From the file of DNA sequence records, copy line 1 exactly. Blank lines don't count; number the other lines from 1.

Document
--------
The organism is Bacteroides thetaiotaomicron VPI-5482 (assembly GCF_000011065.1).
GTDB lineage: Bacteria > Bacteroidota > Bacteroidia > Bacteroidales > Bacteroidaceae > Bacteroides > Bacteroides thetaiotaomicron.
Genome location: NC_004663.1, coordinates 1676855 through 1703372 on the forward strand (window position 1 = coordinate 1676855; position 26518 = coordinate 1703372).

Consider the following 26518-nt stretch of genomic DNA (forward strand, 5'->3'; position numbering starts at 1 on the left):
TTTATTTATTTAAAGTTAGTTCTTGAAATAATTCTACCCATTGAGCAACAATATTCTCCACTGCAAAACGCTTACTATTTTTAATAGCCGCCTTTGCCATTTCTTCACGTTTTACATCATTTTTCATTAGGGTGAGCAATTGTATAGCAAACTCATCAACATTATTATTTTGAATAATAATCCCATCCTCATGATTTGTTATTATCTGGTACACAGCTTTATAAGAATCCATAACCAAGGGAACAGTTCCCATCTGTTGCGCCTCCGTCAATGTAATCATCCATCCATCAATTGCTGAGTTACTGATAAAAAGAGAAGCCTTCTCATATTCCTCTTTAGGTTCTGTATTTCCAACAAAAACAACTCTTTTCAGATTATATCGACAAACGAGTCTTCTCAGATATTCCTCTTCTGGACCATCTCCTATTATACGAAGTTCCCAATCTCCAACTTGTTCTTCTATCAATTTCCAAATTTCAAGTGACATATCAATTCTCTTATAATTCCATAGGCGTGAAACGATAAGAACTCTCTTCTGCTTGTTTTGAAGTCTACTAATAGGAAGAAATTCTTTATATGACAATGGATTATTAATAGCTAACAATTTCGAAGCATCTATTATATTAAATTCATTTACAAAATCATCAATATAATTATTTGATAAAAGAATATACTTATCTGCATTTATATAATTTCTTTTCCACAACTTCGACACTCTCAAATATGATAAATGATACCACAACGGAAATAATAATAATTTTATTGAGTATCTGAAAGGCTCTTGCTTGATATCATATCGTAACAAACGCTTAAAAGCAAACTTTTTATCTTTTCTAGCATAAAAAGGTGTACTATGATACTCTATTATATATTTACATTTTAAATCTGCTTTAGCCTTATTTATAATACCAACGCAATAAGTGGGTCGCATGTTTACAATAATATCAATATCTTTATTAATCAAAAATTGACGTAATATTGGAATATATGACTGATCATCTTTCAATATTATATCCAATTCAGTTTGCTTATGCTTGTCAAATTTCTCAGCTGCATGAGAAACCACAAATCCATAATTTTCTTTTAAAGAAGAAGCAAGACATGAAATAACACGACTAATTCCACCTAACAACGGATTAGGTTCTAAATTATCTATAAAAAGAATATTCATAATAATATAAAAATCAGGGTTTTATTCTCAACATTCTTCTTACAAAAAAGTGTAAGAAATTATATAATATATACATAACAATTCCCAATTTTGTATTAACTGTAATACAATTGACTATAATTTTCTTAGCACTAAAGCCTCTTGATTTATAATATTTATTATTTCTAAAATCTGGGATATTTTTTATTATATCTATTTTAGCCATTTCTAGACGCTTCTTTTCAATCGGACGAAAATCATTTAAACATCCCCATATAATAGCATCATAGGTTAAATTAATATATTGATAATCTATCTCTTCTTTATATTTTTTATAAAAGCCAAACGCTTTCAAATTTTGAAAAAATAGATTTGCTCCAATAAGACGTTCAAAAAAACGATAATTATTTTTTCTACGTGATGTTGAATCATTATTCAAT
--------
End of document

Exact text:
The organism is Bacteroides thetaiotaomicron VPI-5482 (assembly GCF_000011065.1).